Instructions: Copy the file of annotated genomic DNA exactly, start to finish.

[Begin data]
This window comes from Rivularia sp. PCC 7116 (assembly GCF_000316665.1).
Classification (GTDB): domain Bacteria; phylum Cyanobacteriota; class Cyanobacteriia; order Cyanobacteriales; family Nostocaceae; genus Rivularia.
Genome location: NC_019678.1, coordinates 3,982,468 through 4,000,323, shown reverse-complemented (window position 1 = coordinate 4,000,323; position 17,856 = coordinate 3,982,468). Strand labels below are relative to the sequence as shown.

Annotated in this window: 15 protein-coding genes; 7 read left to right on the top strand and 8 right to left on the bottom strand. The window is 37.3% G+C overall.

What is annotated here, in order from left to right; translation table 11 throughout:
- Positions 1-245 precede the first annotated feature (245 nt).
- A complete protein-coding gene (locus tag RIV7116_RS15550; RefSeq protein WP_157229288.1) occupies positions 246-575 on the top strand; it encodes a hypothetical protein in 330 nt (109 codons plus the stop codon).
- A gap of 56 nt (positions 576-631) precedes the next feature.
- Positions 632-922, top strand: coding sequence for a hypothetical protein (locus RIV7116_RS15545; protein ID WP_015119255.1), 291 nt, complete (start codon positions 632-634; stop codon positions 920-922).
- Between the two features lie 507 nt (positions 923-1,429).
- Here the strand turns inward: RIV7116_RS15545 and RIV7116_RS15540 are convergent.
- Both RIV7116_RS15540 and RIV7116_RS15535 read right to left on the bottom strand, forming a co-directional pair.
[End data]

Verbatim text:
This window comes from Rivularia sp. PCC 7116 (assembly GCF_000316665.1).
Classification (GTDB): domain Bacteria; phylum Cyanobacteriota; class Cyanobacteriia; order Cyanobacteriales; family Nostocaceae; genus Rivularia.
Genome location: NC_019678.1, coordinates 3,982,468 through 4,000,323, shown reverse-complemented (window position 1 = coordinate 4,000,323; position 17,856 = coordinate 3,982,468). Strand labels below are relative to the sequence as shown.

Annotated in this window: 15 protein-coding genes; 7 read left to right on the top strand and 8 right to left on the bottom strand. The window is 37.3% G+C overall.

What is annotated here, in order from left to right; translation table 11 throughout:
- Positions 1-245 precede the first annotated feature (245 nt).
- A complete protein-coding gene (locus tag RIV7116_RS15550; RefSeq protein WP_157229288.1) occupies positions 246-575 on the top strand; it encodes a hypothetical protein in 330 nt (109 codons plus the stop codon).
- A gap of 56 nt (positions 576-631) precedes the next feature.
- Positions 632-922, top strand: coding sequence for a hypothetical protein (locus RIV7116_RS15545; protein ID WP_015119255.1), 291 nt, complete (start codon positions 632-634; stop codon positions 920-922).
- Between the two features lie 507 nt (positions 923-1,429).
- Here the strand turns inward: RIV7116_RS15545 and RIV7116_RS15540 are convergent.
- Both RIV7116_RS15540 and RIV7116_RS15535 read right to left on the bottom strand, forming a co-directional pair.